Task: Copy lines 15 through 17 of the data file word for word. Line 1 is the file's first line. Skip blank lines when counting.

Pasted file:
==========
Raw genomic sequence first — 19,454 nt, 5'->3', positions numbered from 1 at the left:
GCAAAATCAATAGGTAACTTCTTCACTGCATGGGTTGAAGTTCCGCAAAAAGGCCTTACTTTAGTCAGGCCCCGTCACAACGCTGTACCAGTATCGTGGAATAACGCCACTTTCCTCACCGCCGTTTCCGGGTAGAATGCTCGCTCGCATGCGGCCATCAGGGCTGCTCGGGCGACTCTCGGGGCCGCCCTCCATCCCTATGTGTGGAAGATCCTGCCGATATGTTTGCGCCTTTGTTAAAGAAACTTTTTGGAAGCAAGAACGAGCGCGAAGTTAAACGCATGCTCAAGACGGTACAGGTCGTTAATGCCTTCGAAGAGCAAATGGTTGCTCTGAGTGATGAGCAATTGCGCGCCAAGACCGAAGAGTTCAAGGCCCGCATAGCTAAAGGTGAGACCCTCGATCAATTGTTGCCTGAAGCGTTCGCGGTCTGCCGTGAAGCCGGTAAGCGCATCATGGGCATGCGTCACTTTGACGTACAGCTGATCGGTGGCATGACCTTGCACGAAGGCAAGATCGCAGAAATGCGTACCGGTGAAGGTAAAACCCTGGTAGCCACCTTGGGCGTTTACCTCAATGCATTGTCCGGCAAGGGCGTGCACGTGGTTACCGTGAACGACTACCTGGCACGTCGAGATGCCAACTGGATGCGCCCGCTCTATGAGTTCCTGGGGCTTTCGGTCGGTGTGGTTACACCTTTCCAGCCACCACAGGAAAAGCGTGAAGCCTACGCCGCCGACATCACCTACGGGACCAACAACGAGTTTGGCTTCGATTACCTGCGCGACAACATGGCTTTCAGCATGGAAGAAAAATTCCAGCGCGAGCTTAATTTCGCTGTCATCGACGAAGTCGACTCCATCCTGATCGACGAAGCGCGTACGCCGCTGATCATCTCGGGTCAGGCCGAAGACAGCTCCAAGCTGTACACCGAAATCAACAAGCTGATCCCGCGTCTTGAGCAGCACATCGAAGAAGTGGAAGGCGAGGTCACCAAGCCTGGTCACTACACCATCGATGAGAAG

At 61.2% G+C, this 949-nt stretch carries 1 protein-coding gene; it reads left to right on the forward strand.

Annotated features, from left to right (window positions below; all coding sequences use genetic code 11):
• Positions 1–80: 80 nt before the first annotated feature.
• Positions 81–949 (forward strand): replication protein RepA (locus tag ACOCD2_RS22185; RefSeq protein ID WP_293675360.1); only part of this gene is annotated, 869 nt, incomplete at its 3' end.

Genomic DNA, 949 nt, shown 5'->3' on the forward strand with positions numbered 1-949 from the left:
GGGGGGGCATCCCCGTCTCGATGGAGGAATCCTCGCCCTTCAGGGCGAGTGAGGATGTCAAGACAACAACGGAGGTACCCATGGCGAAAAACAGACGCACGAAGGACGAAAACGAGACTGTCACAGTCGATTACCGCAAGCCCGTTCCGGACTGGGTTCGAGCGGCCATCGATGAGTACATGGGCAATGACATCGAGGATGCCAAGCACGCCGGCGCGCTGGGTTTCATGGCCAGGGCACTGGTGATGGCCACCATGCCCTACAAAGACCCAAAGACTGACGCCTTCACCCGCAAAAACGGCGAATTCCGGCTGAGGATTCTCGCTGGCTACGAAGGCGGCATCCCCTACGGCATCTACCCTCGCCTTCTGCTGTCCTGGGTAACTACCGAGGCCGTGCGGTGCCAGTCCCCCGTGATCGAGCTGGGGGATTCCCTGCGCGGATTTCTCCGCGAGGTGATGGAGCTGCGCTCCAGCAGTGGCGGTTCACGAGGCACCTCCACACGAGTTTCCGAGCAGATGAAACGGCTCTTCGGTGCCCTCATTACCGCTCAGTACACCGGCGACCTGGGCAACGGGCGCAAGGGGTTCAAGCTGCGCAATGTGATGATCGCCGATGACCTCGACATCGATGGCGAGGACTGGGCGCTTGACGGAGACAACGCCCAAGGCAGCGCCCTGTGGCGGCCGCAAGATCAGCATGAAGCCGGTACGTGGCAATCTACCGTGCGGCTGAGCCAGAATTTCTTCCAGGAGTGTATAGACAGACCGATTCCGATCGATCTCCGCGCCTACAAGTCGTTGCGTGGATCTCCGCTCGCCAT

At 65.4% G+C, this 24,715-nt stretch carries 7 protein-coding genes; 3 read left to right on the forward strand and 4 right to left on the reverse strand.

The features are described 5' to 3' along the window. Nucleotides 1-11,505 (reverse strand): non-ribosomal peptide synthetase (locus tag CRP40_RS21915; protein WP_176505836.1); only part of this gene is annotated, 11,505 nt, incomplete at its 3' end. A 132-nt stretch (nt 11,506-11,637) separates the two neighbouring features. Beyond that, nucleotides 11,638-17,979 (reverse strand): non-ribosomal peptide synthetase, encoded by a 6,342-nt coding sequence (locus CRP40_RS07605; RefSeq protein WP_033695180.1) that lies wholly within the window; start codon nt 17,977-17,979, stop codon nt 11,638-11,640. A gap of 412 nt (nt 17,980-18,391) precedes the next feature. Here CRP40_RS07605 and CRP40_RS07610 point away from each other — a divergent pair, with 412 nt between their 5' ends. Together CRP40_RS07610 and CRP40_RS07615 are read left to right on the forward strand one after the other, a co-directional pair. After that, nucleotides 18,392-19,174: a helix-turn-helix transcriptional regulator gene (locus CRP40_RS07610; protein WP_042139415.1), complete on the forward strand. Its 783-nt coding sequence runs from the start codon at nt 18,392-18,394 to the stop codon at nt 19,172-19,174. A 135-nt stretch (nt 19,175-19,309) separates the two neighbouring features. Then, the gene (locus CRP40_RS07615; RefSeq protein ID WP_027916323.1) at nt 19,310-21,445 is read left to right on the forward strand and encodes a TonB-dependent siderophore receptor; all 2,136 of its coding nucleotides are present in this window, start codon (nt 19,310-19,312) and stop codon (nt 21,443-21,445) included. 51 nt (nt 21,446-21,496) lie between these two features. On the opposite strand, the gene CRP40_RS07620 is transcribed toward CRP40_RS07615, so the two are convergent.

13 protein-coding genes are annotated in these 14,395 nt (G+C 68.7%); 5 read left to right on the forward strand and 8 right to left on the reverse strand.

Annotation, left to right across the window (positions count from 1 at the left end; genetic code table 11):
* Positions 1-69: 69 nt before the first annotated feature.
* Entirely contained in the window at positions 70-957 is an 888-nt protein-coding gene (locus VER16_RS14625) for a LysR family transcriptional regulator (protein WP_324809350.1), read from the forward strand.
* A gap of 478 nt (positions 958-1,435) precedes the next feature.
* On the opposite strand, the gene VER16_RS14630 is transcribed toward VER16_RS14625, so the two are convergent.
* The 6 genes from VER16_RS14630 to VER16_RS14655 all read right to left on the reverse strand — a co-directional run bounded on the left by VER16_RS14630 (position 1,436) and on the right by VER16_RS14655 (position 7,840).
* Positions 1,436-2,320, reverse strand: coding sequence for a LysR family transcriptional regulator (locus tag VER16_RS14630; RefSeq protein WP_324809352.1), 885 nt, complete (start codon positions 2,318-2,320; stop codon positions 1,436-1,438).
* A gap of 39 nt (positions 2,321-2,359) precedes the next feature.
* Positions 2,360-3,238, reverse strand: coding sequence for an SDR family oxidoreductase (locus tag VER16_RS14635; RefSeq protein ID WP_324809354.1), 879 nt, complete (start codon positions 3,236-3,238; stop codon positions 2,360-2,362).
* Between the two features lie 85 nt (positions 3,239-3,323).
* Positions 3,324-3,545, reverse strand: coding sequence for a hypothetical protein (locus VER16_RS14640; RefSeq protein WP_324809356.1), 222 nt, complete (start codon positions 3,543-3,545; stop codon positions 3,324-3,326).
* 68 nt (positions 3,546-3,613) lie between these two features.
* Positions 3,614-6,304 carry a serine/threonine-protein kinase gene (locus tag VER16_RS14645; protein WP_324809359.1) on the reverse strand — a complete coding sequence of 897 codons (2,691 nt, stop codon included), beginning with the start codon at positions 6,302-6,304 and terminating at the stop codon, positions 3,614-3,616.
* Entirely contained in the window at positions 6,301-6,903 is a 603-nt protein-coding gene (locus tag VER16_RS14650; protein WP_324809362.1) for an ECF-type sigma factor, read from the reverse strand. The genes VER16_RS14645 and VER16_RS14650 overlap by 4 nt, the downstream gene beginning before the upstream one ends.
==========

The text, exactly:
* A gap of 478 nt (positions 958-1,435) precedes the next feature.
* On the opposite strand, the gene VER16_RS14630 is transcribed toward VER16_RS14625, so the two are convergent.
* The 6 genes from VER16_RS14630 to VER16_RS14655 all read right to left on the reverse strand — a co-directional run bounded on the left by VER16_RS14630 (position 1,436) and on the right by VER16_RS14655 (position 7,840).